By Tom Krisher
DETROIT: Dave Zuchowski, the new CEO of Hyundai Motor America, says his mission is simple: recapture lost U.S. market share.
Under his predecessor, John Krafcik, Hyundai posted huge sales gains and captured 5.1 percent of the U.S. market in 2011. Then the company’s factories couldn’t keep up with demand and sales growth slowed. Market share slipped last year to 4.6 percent.
Krafcik abruptly resigned in December.
Zuchowski also inherits a legal issue. Last year, the U.S. Environmental Protection Agency revealed that Hyundai and sister company Kia had overstated gas mileage estimates on many of their vehicles.
It faces lawsuits and an investigation by the EPA and Justice Department over the misstatements.
Zuchowski says Hyundai’s growth a few years ago probably was a little distorted, boosted in part by a 2011 earthquake and tsunami that damaged Honda and Toyota plants in Japan and reduced availability of their cars.
The market share fell when the Japanese automakers recovered. Also, he said, Hyundai plants in Georgia and Alabama are operating at capacity and haven’t been able to crank out enough Santa Fe SUVs and Sonata and Elantra cars to meet demand, costing Hyundai market share.
Zuchowski talked to the Associated Press at the North American International Auto Show in Detroit. Here are his answers to questions, edited for length and clarity.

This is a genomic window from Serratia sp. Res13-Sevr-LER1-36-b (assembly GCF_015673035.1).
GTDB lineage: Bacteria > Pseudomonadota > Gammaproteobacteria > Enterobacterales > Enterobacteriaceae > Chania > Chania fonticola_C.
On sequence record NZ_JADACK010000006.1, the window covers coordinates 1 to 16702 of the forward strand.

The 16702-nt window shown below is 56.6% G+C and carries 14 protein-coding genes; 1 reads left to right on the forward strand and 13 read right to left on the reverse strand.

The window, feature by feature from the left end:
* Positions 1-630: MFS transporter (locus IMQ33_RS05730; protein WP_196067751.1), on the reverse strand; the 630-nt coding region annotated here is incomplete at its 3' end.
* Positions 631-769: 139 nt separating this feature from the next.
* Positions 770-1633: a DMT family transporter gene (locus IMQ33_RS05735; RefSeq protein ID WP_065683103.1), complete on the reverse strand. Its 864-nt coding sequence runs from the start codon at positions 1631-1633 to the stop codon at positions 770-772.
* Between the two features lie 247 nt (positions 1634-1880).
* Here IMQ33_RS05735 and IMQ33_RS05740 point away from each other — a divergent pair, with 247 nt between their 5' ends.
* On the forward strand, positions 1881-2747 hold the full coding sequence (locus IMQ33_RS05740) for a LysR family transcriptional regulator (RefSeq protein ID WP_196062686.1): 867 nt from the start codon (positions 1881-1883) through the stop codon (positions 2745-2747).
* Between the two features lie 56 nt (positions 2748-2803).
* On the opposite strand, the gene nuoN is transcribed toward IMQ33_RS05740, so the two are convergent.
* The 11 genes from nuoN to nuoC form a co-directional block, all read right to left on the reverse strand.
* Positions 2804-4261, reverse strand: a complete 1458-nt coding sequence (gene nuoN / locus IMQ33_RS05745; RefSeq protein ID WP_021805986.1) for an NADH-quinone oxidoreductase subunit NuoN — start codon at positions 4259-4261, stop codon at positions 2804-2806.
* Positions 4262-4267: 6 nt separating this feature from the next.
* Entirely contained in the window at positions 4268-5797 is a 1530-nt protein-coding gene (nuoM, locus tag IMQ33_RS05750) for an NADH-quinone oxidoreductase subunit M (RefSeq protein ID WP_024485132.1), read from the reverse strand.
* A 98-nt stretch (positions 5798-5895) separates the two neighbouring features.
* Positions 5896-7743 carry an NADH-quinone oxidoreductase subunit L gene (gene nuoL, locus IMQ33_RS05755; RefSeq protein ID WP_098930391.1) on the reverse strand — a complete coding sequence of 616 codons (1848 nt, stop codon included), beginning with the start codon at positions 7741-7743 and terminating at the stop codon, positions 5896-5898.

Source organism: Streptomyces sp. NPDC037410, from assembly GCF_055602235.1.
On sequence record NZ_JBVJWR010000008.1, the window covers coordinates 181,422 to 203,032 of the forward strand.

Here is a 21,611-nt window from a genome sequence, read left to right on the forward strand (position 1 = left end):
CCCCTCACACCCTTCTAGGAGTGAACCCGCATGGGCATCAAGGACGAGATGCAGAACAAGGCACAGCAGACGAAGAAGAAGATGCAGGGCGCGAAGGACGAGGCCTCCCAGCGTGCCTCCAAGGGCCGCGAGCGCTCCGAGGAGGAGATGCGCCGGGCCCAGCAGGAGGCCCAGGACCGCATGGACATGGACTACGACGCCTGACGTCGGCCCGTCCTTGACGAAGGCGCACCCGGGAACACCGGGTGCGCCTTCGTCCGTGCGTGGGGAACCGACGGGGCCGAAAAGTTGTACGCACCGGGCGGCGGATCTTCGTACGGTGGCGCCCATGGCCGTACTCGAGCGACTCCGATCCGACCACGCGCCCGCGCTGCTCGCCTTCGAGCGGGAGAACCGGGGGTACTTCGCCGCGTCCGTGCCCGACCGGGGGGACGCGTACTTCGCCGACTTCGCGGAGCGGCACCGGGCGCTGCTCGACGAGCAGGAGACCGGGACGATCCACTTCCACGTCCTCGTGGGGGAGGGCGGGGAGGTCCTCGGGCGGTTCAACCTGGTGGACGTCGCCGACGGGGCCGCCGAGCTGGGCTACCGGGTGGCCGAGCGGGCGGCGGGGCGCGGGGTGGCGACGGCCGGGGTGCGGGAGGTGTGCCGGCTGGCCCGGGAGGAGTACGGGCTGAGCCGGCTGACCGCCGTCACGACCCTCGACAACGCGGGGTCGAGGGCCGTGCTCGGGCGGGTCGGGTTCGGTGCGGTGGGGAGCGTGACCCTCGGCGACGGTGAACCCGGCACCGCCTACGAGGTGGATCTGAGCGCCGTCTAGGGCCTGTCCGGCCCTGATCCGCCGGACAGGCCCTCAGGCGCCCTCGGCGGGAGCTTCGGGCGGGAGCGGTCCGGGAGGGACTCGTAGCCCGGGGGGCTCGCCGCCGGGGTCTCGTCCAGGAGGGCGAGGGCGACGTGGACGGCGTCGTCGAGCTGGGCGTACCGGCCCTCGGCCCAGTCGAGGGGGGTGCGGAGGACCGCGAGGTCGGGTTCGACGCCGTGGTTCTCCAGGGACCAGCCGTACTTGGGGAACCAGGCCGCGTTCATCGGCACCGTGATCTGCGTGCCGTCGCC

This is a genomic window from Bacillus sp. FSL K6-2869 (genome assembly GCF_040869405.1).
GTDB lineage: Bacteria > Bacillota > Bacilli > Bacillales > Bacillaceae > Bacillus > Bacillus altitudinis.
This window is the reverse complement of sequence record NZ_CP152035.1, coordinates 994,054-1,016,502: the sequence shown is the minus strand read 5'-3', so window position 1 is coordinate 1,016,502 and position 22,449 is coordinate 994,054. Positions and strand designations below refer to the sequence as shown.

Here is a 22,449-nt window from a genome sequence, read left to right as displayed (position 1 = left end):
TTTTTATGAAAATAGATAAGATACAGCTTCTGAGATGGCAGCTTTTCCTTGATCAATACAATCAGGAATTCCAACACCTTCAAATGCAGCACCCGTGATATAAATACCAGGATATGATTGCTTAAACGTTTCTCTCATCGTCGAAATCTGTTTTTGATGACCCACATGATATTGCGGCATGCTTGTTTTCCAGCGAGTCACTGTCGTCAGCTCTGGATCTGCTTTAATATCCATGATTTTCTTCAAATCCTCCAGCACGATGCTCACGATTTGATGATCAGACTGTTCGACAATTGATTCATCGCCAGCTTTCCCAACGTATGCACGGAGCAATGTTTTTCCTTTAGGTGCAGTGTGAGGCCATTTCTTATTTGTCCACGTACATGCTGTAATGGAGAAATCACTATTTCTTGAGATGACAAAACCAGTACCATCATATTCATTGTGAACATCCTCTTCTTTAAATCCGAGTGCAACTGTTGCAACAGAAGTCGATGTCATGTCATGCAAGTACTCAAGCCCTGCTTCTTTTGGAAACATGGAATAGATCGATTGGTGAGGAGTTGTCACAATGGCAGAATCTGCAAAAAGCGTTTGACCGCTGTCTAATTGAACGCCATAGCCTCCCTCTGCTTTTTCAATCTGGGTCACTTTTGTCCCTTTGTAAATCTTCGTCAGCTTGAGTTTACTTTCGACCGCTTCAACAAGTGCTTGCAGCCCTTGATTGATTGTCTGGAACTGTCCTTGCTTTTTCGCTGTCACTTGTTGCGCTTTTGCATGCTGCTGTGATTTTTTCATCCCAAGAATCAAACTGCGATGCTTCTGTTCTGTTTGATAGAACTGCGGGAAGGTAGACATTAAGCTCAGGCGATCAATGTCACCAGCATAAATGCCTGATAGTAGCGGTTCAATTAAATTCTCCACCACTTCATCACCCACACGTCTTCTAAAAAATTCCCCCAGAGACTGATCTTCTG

Q: Do you see sales in the U.S. turning around?
A: I see that as my No. 1 responsibility. We just completed a record year, a fourth consecutive year of record sales. But we lost market share. It was disappointing but not surprising. As the industry recovers and grows, it’s not necessarily good news to us because our production capacity has been relatively constrained on a global basis. The share performance was a function of a couple things. No. 1 is capacity. No. 2 is an aging product lineup. We had a slow launch cadence last year.
Q: Do you think you can keep up with U.S. market growth this year and in the future?
A: My biggest responsibility taking over here is to show that 2011 and 2012 weren’t a fluke for Hyundai, that 2013 was an anomaly, and that we can go back to sustained growth. You’re not talking 15 or 20 percent a year, you’re talking 3 or 4 percent with consistent market share increases that put us on a flight path for long-term growth. Our forecast for this year is 15.9 million total U.S. sales. We ended up with 721,000 sales last year. Our objective this year is about 745,000, so our growth would be a little better than the industry. Our market share would be up to 4.7 percent from 4.6. We want to get back to that 5 percent level. We have no immediate plans for additional (factory) capacity, but we do have continuing plans for increased operating efficiency out of our plants in the U.S. We can build more Elantras (compact cars), we can build more Sonatas, (midsize cars) because they’re smaller and simpler vehicles.
Q: Is the EPA investigation affecting sales and are you worried about it taking so long?
A: I won’t comment specifically on the EPA, but I will say in terms of the impact on sales, we took the high road and we acted on behalf of the consumer. We provided compensation plans that not only provide regular compensation, but also lifetime compensation as long as they own the car. If you ask our retailers what impact it is having on sales, they will tell you they don’t hear much about it. I think our customers are happy about the way we responded.